"In other words, for Madiba inclusiveness was not just a political slogan, it was a way to live and to lead."

Writing in The Times, 27 June, 2013, law alumni Professor Hugh Corder and Sir Jeffrey Jowell shared memories of Mandela as a lawyer.

"Mandela's legacy as a lawyer is probably most acutely characterised in two incidents, some 30 years apart. In his trial in the Pretoria Magistrate's Court in late 1962, he was accused of inciting others to strike, and of leaving the country without a valid passport. Although represented by counsel, he conducted his own defence. Before pleading to the charges, he applied for the recusal of the presiding magistrate not, as he repeatedly stressed, on personal grounds, but because 'I fear that I will not be given a fair and proper trial' [and because] I consider myself neither legally nor morally bound to obey laws made by a Parliament in which I have no representation'.

"His first argument rested on the argument that it was both improper and against the 'elementary principles of justice to entrust whites with cases involving the denial by them of basic human rights to the African people'. The second argument echoes many of the points made in the famous Hart-Fuller debate about the inner morality of law, and the necessity for fidelity to law, a few years before, eternal questions which demand the attention of all lawyers who participate in a fundamentally unjust regime wherever it may be.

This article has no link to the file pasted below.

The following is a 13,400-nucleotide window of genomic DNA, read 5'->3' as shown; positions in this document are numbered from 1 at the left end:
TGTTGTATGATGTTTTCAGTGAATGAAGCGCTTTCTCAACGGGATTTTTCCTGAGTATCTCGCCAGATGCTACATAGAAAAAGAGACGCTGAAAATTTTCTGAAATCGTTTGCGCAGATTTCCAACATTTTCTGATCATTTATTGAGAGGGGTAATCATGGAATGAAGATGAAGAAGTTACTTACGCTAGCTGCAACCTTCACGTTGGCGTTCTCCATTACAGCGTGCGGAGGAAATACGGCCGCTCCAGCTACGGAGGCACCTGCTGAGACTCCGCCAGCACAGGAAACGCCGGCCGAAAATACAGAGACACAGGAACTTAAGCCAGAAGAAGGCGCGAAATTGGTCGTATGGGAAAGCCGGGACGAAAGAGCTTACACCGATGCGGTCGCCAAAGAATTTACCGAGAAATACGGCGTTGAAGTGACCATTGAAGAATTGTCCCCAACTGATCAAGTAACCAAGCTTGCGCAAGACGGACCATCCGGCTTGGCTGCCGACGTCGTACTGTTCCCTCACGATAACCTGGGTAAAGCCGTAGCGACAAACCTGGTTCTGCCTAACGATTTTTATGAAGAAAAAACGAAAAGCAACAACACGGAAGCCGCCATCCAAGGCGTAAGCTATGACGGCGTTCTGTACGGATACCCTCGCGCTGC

"His second enduring legacy stems from his conduct as the first President of a free South Africa in the mid-90s.One cannot underestimate the extent to which the legitimacy of the hard-fought constitutional compromise was threatened from all quarters during his presidency, and its survival required resolute, inspired and committed political leadership. President Mandela displayed such commitment throughout, but two very prominent public displays stand out. First, he warmly welcomed the unanimous and firm decision of the Constitutional Court in outlawing the death penalty in its first judgment, thus showing implicit acceptance of the counter-majoritarian role sometimes forced on a court, in pursuit of the higher goal of the supremacy of the Constitution.

"Secondly, in its first year of operation the same court found Parliament and the President to have acted unconstitutionally, and upheld the challenge of the party representing the interests of those who had devised and enforced apartheid. Despite his disenchantment, the President immediately issued a statement through the public media, accepting the decision.